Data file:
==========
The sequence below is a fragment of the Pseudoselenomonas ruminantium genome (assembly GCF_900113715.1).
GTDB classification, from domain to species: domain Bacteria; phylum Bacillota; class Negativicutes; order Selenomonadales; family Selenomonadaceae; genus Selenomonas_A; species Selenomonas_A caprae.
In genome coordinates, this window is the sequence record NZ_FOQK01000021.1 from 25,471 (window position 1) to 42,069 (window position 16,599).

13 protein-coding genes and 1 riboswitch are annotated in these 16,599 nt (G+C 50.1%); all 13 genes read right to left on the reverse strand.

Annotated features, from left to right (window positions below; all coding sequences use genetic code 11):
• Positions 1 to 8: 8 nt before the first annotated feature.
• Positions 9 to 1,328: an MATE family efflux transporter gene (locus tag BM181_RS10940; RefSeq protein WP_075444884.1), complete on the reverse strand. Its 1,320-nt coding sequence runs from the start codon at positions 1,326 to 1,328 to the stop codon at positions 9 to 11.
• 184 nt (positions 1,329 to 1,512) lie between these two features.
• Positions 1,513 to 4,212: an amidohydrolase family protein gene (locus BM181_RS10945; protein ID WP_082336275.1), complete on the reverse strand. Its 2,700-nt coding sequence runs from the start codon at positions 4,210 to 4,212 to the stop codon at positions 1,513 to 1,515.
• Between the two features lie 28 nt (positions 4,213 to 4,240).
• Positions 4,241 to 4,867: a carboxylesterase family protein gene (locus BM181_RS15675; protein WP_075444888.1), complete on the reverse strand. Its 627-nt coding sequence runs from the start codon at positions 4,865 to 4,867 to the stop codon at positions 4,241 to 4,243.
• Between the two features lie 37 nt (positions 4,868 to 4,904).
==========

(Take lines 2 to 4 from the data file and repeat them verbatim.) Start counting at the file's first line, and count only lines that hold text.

GTDB classification, from domain to species: domain Bacteria; phylum Bacillota; class Negativicutes; order Selenomonadales; family Selenomonadaceae; genus Selenomonas_A; species Selenomonas_A caprae.
In genome coordinates, this window is the sequence record NZ_FOQK01000021.1 from 25,471 (window position 1) to 42,069 (window position 16,599).

13 protein-coding genes and 1 riboswitch are annotated in these 16,599 nt (G+C 50.1%); all 13 genes read right to left on the reverse strand.